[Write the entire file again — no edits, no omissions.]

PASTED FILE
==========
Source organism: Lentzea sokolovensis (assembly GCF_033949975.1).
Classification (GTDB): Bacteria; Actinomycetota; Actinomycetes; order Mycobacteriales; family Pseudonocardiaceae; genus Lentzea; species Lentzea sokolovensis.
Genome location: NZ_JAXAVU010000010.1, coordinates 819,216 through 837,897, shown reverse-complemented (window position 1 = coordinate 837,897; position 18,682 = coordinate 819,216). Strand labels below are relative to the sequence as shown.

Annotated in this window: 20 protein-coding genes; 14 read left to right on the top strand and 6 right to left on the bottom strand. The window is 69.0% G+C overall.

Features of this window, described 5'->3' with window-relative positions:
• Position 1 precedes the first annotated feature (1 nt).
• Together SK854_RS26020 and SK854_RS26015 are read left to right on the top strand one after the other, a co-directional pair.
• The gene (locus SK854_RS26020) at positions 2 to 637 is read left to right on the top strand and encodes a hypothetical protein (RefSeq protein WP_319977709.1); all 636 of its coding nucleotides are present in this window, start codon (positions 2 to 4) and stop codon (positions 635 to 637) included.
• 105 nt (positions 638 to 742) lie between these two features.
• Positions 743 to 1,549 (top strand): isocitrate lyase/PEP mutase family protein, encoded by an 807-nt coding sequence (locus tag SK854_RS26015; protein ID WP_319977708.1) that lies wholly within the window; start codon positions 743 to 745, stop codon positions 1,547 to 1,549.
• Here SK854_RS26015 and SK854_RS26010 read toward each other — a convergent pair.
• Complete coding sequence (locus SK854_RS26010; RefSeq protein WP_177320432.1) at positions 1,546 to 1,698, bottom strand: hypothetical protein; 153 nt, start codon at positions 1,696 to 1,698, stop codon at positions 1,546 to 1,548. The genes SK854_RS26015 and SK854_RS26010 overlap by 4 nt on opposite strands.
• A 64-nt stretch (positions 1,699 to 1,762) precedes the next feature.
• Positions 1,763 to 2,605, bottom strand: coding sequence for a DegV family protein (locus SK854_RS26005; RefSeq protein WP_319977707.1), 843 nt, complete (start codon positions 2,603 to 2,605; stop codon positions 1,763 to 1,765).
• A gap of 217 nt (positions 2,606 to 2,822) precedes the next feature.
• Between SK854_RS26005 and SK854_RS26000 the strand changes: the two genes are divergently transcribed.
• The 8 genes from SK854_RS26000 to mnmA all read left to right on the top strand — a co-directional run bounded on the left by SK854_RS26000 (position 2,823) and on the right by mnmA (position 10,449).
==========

Source organism: Lentzea sokolovensis (assembly GCF_033949975.1).
Classification (GTDB): Bacteria; Actinomycetota; Actinomycetes; order Mycobacteriales; family Pseudonocardiaceae; genus Lentzea; species Lentzea sokolovensis.
Genome location: NZ_JAXAVU010000010.1, coordinates 819,216 through 837,897, shown reverse-complemented (window position 1 = coordinate 837,897; position 18,682 = coordinate 819,216). Strand labels below are relative to the sequence as shown.

Annotated in this window: 20 protein-coding genes; 14 read left to right on the top strand and 6 right to left on the bottom strand. The window is 69.0% G+C overall.

Features of this window, described 5'->3' with window-relative positions:
• Position 1 precedes the first annotated feature (1 nt).
• Together SK854_RS26020 and SK854_RS26015 are read left to right on the top strand one after the other, a co-directional pair.
• The gene (locus SK854_RS26020) at positions 2 to 637 is read left to right on the top strand and encodes a hypothetical protein (RefSeq protein WP_319977709.1); all 636 of its coding nucleotides are present in this window, start codon (positions 2 to 4) and stop codon (positions 635 to 637) included.
• 105 nt (positions 638 to 742) lie between these two features.
• Positions 743 to 1,549 (top strand): isocitrate lyase/PEP mutase family protein, encoded by an 807-nt coding sequence (locus tag SK854_RS26015; protein ID WP_319977708.1) that lies wholly within the window; start codon positions 743 to 745, stop codon positions 1,547 to 1,549.
• Here SK854_RS26015 and SK854_RS26010 read toward each other — a convergent pair.
• Complete coding sequence (locus SK854_RS26010; RefSeq protein WP_177320432.1) at positions 1,546 to 1,698, bottom strand: hypothetical protein; 153 nt, start codon at positions 1,696 to 1,698, stop codon at positions 1,546 to 1,548. The genes SK854_RS26015 and SK854_RS26010 overlap by 4 nt on opposite strands.
• A 64-nt stretch (positions 1,699 to 1,762) precedes the next feature.
• Positions 1,763 to 2,605, bottom strand: coding sequence for a DegV family protein (locus SK854_RS26005; RefSeq protein WP_319977707.1), 843 nt, complete (start codon positions 2,603 to 2,605; stop codon positions 1,763 to 1,765).
• A gap of 217 nt (positions 2,606 to 2,822) precedes the next feature.
• Between SK854_RS26005 and SK854_RS26000 the strand changes: the two genes are divergently transcribed.
• The 8 genes from SK854_RS26000 to mnmA all read left to right on the top strand — a co-directional run bounded on the left by SK854_RS26000 (position 2,823) and on the right by mnmA (position 10,449).